Meanwhile, phase three, to be released in 2007, will unify the common portal infrastructure components and services into a single product environment for managing user experiences over the Web, including portals and composite applications, the company said. And the offering will run across heterogeneous systems, supporting platforms such as Unix, Linux, .Net, various application servers, and open source software such as Tomcat.
"The unified portal strategy is designed to help BEA customers understand how they can use the AquaLogic User Interaction and WebLogic Portal products today and in the future," said Wai Wong, executive vice president of BEA, in a statement.
Meanwhile, BEA announced some new projects the company plans to turn into products.
The first is known as Project "Runner." Runner is a rapid application services and composition engine that exposes the portal infrastructure and activity services to non-portal applications, the company said. Runner will support the creation of new composite applications and will complement existing portal-based applications, BEA said.
Project "Holland" is an enterprise application Wiki that enables business users and other non-developers to collaborate on the creation of interactive workspaces, group pages and portal communities, the company said.
And finally, there is Project "Graffiti," a collaborative information discovery and knowledge management system that is used to classify and discover content stored in any corporate content repository, BEA officials said. These products are slated to be available in the second half of next year.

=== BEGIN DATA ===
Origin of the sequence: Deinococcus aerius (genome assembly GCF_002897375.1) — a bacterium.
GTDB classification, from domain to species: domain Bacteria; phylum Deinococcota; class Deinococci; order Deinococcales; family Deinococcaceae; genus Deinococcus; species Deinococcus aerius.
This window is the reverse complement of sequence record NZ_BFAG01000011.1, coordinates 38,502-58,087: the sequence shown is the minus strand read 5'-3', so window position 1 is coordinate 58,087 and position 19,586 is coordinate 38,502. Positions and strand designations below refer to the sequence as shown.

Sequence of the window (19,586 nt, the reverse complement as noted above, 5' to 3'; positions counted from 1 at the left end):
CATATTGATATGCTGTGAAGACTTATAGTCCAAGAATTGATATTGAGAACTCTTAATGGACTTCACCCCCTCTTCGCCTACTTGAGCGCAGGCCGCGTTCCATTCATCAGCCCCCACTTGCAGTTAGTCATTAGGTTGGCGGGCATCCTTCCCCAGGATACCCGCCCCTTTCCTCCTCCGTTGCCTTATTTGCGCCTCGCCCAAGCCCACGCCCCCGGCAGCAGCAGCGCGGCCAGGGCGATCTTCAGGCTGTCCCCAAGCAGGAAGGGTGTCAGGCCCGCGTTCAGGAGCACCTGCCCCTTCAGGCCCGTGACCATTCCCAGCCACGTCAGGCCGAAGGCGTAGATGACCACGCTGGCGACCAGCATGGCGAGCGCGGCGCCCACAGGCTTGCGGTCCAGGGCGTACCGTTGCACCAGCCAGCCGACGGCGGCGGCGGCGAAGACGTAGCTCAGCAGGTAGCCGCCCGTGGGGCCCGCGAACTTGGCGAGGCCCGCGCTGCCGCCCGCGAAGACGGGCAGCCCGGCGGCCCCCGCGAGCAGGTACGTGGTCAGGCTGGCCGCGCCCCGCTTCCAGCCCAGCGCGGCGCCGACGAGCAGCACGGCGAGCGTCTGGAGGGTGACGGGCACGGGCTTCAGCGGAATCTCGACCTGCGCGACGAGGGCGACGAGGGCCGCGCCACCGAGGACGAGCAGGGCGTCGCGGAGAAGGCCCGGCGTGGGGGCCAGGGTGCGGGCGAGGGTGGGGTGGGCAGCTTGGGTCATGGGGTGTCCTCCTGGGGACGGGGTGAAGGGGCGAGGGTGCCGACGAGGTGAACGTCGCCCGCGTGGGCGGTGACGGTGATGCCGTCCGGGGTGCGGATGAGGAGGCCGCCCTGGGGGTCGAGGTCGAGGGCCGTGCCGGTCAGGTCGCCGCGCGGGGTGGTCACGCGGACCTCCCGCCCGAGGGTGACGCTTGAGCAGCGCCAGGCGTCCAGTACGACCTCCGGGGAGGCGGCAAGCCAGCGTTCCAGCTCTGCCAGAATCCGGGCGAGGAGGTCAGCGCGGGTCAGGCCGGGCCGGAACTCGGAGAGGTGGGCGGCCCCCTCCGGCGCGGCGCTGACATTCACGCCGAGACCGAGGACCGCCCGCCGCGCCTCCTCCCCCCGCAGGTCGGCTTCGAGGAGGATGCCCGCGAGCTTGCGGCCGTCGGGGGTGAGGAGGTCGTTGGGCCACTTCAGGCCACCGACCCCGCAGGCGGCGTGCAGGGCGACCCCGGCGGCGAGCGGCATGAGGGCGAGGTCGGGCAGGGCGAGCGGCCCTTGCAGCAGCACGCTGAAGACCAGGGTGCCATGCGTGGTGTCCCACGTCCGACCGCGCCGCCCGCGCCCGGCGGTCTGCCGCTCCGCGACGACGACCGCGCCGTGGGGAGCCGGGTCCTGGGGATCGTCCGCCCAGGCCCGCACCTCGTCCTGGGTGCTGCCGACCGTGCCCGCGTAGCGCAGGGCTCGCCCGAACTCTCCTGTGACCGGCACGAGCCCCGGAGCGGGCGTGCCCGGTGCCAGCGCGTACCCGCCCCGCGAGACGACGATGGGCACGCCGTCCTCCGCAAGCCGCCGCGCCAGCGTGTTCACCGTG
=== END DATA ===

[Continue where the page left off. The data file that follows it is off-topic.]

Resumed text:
Meanwhile, speaking of AquaLogic, Chuang said just six months after the company announced its AquaLogic family of infrastructure products for supporting SOA (service-oriented architecture), customers and partners have reacted more rapidly than anticipated and sales have exceeded projections.
More than 100 customers in various vertical industries have deployed the BEA AquaLogic platform, Chuang said. Indeed, many customers are coming to BEA for the first time, just to purchase AquaLogic, he said in an interview.
Chuang said BEAs other announcements also will help promote SOA momentum, including the new AquaLogic User Interaction product line and new versions of its AquaLogic Enterprise Security and AquaLogic Service Bus. And BEA also announced an SOA certification program for IT architects.
Meanwhile, BEA celebrated its second year at its BEA China R&D Center.
"As the China R&D Center expands, BEA can move more tasks to China," said Frank Xiong, vice president and general manager of the China R&D Center for BEA, in a statement. "And while product innovation remains our top priority, the facility continues to explore innovative projects and programs outside of our existing product lines that can help benefit China, our partners and our customers."